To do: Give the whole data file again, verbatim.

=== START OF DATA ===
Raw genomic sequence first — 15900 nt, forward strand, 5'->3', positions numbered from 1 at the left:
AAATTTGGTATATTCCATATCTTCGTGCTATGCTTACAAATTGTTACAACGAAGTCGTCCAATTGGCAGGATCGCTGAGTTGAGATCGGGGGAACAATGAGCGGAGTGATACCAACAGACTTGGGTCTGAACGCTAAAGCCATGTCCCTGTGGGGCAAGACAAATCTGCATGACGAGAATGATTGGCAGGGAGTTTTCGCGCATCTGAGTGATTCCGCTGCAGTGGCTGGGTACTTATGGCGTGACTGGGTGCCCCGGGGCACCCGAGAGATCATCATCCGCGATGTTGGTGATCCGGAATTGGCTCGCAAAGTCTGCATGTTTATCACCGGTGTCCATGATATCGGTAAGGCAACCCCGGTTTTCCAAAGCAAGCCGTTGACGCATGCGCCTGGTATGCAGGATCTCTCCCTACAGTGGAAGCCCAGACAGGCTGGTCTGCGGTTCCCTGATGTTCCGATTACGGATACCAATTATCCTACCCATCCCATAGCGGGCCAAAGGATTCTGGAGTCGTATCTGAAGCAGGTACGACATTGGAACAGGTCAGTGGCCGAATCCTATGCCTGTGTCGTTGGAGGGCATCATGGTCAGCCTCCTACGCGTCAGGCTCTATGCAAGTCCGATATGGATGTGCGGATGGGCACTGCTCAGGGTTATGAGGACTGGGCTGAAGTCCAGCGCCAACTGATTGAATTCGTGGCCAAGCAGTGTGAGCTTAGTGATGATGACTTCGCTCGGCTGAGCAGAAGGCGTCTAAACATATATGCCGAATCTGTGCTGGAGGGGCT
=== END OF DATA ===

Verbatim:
Raw genomic sequence first — 15900 nt, forward strand, 5'->3', positions numbered from 1 at the left:
AAATTTGGTATATTCCATATCTTCGTGCTATGCTTACAAATTGTTACAACGAAGTCGTCCAATTGGCAGGATCGCTGAGTTGAGATCGGGGGAACAATGAGCGGAGTGATACCAACAGACTTGGGTCTGAACGCTAAAGCCATGTCCCTGTGGGGCAAGACAAATCTGCATGACGAGAATGATTGGCAGGGAGTTTTCGCGCATCTGAGTGATTCCGCTGCAGTGGCTGGGTACTTATGGCGTGACTGGGTGCCCCGGGGCACCCGAGAGATCATCATCCGCGATGTTGGTGATCCGGAATTGGCTCGCAAAGTCTGCATGTTTATCACCGGTGTCCATGATATCGGTAAGGCAACCCCGGTTTTCCAAAGCAAGCCGTTGACGCATGCGCCTGGTATGCAGGATCTCTCCCTACAGTGGAAGCCCAGACAGGCTGGTCTGCGGTTCCCTGATGTTCCGATTACGGATACCAATTATCCTACCCATCCCATAGCGGGCCAAAGGATTCTGGAGTCGTATCTGAAGCAGGTACGACATTGGAACAGGTCAGTGGCCGAATCCTATGCCTGTGTCGTTGGAGGGCATCATGGTCAGCCTCCTACGCGTCAGGCTCTATGCAAGTCCGATATGGATGTGCGGATGGGCACTGCTCAGGGTTATGAGGACTGGGCTGAAGTCCAGCGCCAACTGATTGAATTCGTGGCCAAGCAGTGTGAGCTTAGTGATGATGACTTCGCTCGGCTGAGCAGAAGGCGTCTAAACATATATGCCGAATCTGTGCTGGAGGGGCT